Quandt acknowledged that Saddam Hussein is “a brutal dictator,” but feels that the sanctions will never dislodge him. Innocent civilians, he asserts, are therefore being punished for Hussein’s sins.

Voices in the Wilderness ( was founded in 1996 for the purpose of using nonviolent civil disobedience to spur a confrontation with the U.S. government over the sanctions, which they see as illegal and immoral. That year, they notified Attorney General Janet Reno of their intention to violate the sanctions by bringing medical supplies into Iraq. In response, the Office of Foreign Assets Control sent them a letter warning them to refrain from any such activities. VitW has since defied the government by sending several delegations to Iraq, and has also mounted several high-profile U.S. protests against the sanctions, for which several demonstrators have been arrested. Quandt, the only member from the Capital Region, will travel to Baghdad with about three dozen others from various parts of the country. He hopes to enlist the aid of local activists to help him report on the situation in Iraq through news outlets in the Capital Region, and he also plans on teaching English during his stay.

Asked if he thinks the United States would knowingly bomb its own citizens if members of the group were to act as human shields in Iraq, Quandt said he doesn’t believe so, explaining that similar tactics have been used successfully in Bosnia (Serbs tied U.N. peacekeepers to posts to prevent threatened Western air strikes). Asked if he was sure the U.S. and its allies would afford the volunteers the same consideration in the event of an attack on Iraq, he said, “No. There’s no guarantee. There’s never any guarantee.” Attempts to reach group cofounder Kathy Kelly for comment were not successful, but according to news reports, she has warned the activists that they could be facing death.

Questions of possible death and injury aside, members of the group may find themselves in legal jeopardy for their relief efforts and their attempts to act as human shields.

For example, according to Quandt, it is illegal to bring pencils into Iraq (graphite can be used to make airplanes undetectable by radar), or vitamins, or toys. Reflecting on the risks, Quandt said, “When you decide to do something like this, you have to make the decision that you are going to potentially place yourself in any number of dangerous situations, including fines and imprisonment by your own government. But if the United States is going to try to dictate to me where I can do humanitarian work, then there’s something vastly wrong with my government.”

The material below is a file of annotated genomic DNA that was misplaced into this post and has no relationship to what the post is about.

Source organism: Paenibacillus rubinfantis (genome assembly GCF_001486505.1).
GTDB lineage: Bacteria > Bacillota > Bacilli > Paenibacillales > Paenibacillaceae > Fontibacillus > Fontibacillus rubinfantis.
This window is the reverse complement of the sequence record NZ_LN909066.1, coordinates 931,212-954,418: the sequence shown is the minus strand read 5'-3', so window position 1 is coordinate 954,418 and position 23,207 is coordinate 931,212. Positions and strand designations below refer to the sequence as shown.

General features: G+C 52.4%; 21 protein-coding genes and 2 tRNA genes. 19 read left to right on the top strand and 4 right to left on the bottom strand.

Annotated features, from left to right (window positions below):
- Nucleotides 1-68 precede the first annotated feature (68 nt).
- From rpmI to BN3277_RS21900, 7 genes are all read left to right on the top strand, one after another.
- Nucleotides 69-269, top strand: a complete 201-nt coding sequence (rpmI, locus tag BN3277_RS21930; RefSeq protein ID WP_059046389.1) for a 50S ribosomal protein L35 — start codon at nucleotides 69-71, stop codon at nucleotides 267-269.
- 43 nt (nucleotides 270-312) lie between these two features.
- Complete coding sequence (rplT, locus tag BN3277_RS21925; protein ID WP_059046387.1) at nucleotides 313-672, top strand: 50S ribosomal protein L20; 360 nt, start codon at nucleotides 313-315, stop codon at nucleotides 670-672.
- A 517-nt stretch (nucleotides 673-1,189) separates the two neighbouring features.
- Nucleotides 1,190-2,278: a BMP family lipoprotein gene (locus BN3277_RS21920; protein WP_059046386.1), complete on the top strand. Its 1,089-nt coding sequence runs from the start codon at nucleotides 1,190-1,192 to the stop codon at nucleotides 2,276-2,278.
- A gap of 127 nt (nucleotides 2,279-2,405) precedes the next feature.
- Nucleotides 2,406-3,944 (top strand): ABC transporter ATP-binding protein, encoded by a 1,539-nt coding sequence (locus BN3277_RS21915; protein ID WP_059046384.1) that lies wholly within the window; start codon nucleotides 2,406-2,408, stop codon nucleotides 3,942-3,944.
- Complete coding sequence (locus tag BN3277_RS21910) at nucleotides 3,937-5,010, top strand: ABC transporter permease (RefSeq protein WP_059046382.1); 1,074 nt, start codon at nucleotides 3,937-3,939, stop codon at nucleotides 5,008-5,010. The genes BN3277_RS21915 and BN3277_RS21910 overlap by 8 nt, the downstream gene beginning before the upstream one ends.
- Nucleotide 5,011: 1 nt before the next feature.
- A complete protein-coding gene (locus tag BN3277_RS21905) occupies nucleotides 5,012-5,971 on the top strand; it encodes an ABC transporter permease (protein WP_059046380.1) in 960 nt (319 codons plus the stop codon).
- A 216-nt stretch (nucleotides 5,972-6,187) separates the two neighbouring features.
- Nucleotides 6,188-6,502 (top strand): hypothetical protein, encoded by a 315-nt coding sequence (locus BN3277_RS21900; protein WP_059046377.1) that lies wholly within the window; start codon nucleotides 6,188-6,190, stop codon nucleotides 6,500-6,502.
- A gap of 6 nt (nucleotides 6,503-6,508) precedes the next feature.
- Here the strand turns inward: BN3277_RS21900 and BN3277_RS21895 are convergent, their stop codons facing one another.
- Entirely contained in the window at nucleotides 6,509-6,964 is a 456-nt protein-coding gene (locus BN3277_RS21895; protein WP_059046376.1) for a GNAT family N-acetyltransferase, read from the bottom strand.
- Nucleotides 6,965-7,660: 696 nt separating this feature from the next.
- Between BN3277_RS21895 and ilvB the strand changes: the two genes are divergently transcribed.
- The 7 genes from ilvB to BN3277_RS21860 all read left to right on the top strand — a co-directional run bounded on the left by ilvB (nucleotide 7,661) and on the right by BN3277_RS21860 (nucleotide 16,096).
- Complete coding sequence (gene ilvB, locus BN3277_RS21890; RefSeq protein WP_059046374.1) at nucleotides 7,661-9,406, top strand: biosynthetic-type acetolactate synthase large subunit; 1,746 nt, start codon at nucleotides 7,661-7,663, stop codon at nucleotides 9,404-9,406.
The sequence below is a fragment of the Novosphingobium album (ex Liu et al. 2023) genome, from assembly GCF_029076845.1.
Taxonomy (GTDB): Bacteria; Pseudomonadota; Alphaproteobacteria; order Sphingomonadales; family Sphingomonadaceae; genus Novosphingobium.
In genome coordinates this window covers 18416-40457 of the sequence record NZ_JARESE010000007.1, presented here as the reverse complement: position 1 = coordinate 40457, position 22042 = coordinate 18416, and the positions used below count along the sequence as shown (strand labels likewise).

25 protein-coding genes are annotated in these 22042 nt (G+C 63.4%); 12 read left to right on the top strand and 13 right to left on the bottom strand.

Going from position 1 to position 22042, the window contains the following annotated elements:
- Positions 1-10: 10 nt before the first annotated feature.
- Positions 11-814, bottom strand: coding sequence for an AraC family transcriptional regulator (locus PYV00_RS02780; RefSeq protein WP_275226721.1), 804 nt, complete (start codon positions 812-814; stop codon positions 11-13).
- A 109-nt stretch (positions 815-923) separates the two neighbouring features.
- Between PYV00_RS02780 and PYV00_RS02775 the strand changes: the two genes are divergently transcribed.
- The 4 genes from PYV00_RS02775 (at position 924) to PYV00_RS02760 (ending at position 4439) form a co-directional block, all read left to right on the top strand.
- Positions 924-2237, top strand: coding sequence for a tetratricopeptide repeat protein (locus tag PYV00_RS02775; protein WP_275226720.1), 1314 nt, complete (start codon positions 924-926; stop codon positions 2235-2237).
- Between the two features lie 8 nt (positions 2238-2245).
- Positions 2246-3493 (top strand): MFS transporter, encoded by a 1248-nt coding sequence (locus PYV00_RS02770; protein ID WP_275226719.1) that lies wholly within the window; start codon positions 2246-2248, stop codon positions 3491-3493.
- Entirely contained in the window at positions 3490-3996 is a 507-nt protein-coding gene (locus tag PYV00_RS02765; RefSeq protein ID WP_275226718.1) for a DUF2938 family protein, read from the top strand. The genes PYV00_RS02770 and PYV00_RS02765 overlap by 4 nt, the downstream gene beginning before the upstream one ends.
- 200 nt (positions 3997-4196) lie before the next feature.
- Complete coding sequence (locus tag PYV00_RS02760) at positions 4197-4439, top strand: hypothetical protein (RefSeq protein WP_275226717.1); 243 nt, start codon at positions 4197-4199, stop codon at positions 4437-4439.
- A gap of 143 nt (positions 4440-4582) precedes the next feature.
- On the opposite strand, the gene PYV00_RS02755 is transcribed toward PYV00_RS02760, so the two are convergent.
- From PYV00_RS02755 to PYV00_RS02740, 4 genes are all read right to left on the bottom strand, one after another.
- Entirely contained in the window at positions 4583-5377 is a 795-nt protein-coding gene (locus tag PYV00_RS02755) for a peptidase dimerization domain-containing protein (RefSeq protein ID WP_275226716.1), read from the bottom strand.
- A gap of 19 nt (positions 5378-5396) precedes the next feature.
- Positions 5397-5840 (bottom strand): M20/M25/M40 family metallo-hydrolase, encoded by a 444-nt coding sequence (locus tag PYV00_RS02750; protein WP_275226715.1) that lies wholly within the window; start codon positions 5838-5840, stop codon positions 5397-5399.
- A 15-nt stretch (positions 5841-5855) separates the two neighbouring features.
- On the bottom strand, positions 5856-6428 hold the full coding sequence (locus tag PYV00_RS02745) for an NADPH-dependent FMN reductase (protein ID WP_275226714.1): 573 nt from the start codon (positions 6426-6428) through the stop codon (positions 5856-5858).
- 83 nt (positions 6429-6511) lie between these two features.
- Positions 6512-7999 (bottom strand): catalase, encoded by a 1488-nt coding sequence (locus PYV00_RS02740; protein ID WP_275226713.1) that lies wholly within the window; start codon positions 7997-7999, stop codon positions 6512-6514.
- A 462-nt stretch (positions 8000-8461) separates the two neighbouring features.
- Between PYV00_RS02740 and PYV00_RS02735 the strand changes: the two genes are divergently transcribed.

—Glenn Weiser

Teri Currie

Taking It to the Streets

Fed up with the state of public transportation in the city of Albany, about a dozen demonstrators marched from Westgate Shopping Center to the Capitol on Saturday (Sept. 28). Organized by Citizens for Transportation and the Albany County Green Party, the march was a call to CDTA officials for more and better bus routes throughout Albany during evenings and over the weekend. The two groups are currently working on gathering signatures to petition local politicians for better public transportation services.

Building blocks: Union members on the picket line. Photo By John Whipple.

United We Stand by Ourselves

Union pickets local contractor without any clear support from company employees

A local carpenters’ union recently began employing new tactics in an extended campaign to convince one of the area’s largest general contractors to form a teamster-friendly company—and the union is doing so all by itself. So far, employees of the firm have given no indication that they want to join the union.

Throughout the summer, members of the Empire State Regional Council of the United Brotherhood of Carpenters and Joiners of America spent Friday afternoons picketing two work sites of the non-union general contractor Bast Hatfield, Inc. The pickets have been taking place at the future Lowe’s site on Balltown Road in Niskayuna and on British American Boulevard in Latham. The union has dubbed them informational, and the message is clear: “To the public: Bast Hatfield does not employ members of or have a contract with Empire State Regional Council of Carpenters,” read the signs around the demonstrators’ necks.

In the past few weeks, the union’s campaign has shifted from weekly informational demonstrations to daily organizational pickets, the difference being that the carpenter’s guild is now asking that other organized trades not cross its picket line.